A Beetled Brow

Vinnie’s brow was wrinkling so hard I could hear it over the phone. “Boltzmann, Boltzmann, where’d I hear that name before? … Got it! That’s one of those constants, ain’t it, Sy? Molecules or temperature or something?”

“The second one, Vinnie. Avagadro was the molecule counter. Good memory. Come to think of it, both Boltzmann and Avagadro bridged gaps that Loschmidt worked on.”

“Loschmidt’s thing was the paradox, right, between Newton saying events can back up and thermodynamics saying no, they can’t. You said Boltzmann’s Statistical Mechanics solved that, but I’m still not clear how.”

“Let me think of an example. … Ah, you’ve got those rose bushes in front of your place. I’ll bet you’ve also put up a Japanese beetle trap to protect them.”

“Absolutely. Those bugs would demolish my flowers. The trap’s lure draws them away to my back yard. Most of them stay there ’cause they fall into the trap’s bag and can’t get out.”

“Glad it works so well for you. OK, Newton would look at individual beetles. He’d see right off that they fly mostly in straight lines. He’d measure the force of the wind and write down an equation for how the wind affects a beetle’s flight path. If the wind suddenly blew in the opposite direction, that’d be like the clock running backwards. His same equation would predict the beetle’s new flight path under the changed conditions. You with me?”

“Yeah, no problem.”

“Boltzmann would look at the whole swarm. He’d start by evaluating the average point‑to‑point beetle flight, which he’d call ‘mean free path.’ He’d probably focus on the flight speed and in‑the‑air time fraction. With those, if you tell him how many beetles you’ve got he could generate predictions like inter‑beetle separation and how long it’d take an incoming batch of beetles to cross your yard. However, predicting where a specific beetle will land next? Can’t do that.”

“Who cares about one beetle?”

“Well, another beetle might. …
Just thought of a way that Statistical Mechanics could actually be useful in this application. Once Boltzmann has his numbers for an untreated area, you could put in a series of checkpoints with different lures. Then he could develop efficiency parameters just by watching the beetle flying patterns. No need to empty traps. Anyhow, you get the idea.”

Japanese Beetle, photo by David Cappaert, Bugwood.org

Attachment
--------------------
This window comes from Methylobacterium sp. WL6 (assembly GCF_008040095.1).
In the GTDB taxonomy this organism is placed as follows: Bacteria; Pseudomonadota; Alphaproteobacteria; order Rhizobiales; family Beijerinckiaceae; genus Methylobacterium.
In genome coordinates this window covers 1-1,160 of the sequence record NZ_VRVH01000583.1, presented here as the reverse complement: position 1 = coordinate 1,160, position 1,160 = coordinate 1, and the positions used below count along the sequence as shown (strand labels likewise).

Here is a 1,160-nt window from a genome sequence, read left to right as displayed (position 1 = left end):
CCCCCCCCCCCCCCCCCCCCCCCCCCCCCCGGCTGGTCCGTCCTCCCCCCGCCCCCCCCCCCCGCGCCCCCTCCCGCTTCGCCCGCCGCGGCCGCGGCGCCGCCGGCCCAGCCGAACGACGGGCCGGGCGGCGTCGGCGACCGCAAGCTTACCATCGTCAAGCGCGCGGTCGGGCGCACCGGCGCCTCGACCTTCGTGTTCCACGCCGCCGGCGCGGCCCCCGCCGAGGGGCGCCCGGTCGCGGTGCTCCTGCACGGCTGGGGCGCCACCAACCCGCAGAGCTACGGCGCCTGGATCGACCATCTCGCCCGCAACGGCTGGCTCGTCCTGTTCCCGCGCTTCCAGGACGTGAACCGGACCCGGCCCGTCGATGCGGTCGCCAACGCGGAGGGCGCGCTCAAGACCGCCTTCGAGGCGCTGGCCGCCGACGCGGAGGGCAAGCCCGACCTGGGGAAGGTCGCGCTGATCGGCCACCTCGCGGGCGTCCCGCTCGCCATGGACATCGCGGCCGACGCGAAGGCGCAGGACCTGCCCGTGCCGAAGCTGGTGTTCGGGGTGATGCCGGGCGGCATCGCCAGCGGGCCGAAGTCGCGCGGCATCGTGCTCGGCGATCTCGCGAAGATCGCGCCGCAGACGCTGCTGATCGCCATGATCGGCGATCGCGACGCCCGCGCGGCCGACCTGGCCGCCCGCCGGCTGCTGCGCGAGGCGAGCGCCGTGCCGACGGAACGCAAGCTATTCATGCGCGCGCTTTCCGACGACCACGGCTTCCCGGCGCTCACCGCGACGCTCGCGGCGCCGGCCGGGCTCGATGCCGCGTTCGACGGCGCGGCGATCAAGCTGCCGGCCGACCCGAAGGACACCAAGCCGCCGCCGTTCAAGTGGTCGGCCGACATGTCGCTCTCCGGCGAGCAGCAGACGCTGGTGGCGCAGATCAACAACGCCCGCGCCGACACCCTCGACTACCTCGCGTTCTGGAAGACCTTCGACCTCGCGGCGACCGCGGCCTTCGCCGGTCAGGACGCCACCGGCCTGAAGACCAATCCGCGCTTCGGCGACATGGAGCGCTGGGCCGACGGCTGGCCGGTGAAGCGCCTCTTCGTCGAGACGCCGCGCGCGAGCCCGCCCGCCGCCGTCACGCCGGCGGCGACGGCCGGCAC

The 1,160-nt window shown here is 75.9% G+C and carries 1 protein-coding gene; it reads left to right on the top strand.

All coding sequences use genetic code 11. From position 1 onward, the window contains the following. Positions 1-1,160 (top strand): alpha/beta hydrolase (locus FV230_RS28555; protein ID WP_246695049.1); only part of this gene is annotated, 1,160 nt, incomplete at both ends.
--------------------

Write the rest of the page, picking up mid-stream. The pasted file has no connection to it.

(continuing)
under Creative Commons BY 3.0

“Hey, I feel good emptying that trap, I’m like standing up for my roses. Anyway, so how does Avagadro play into this?”

“Indirectly and he was half a century earlier. In 1805 Gay‑Lussac showed that if you keep the pressure and temperature constant, it tales two volumes of hydrogen to react with one volume of oxygen to produce one volume of water vapor. Better, the whole‑number‑ratio rule seemed to hold generally. Avagadro concluded that the only way Gay‑Lussac’s rule could be general is if at any temperature and pressure, equal volumes of every kind of gas held the same number of molecules. He didn’t know what that number was, though.”

“HAW! Avagadro’s number wasn’t a number yet.”

“Yeah, it took a while to figure out. Then in 1865, Loschmidt and a couple of others started asking, “How big is a gas molecule?” Some gases can be compressed to the liquid state. The liquids have a definite volume, so the scientists knew molecules couldn’t be infinitely small. Loschmidt put numbers to it. Visualize a huge box of beetles flying around, bumping into each other. Each beetle, or molecule, ‘occupies’ a cylinder one beetle wide and the length of its mean free path between collisions. So you’ve got three volumes — the beetles, the total of all the cylinders, and the much larger box. Loschmidt used ratios between the volumes, plus density data, to conclude that air molecules are about a nanometer wide. Good within a factor of three. As a side result he calculated the number of gas molecules per unit volume at any temperature and pressure. That’s now called Loschmidt’s Number. If you know the molecular weight of the gas, then arithmetic gives you Avagadro’s number.”

“Thinking about a big box of flying, rose‑eating beetles creeps me out.”

  • Thanks to Oriole Hart for the story‑line suggestion.

~~ Rich Olcott

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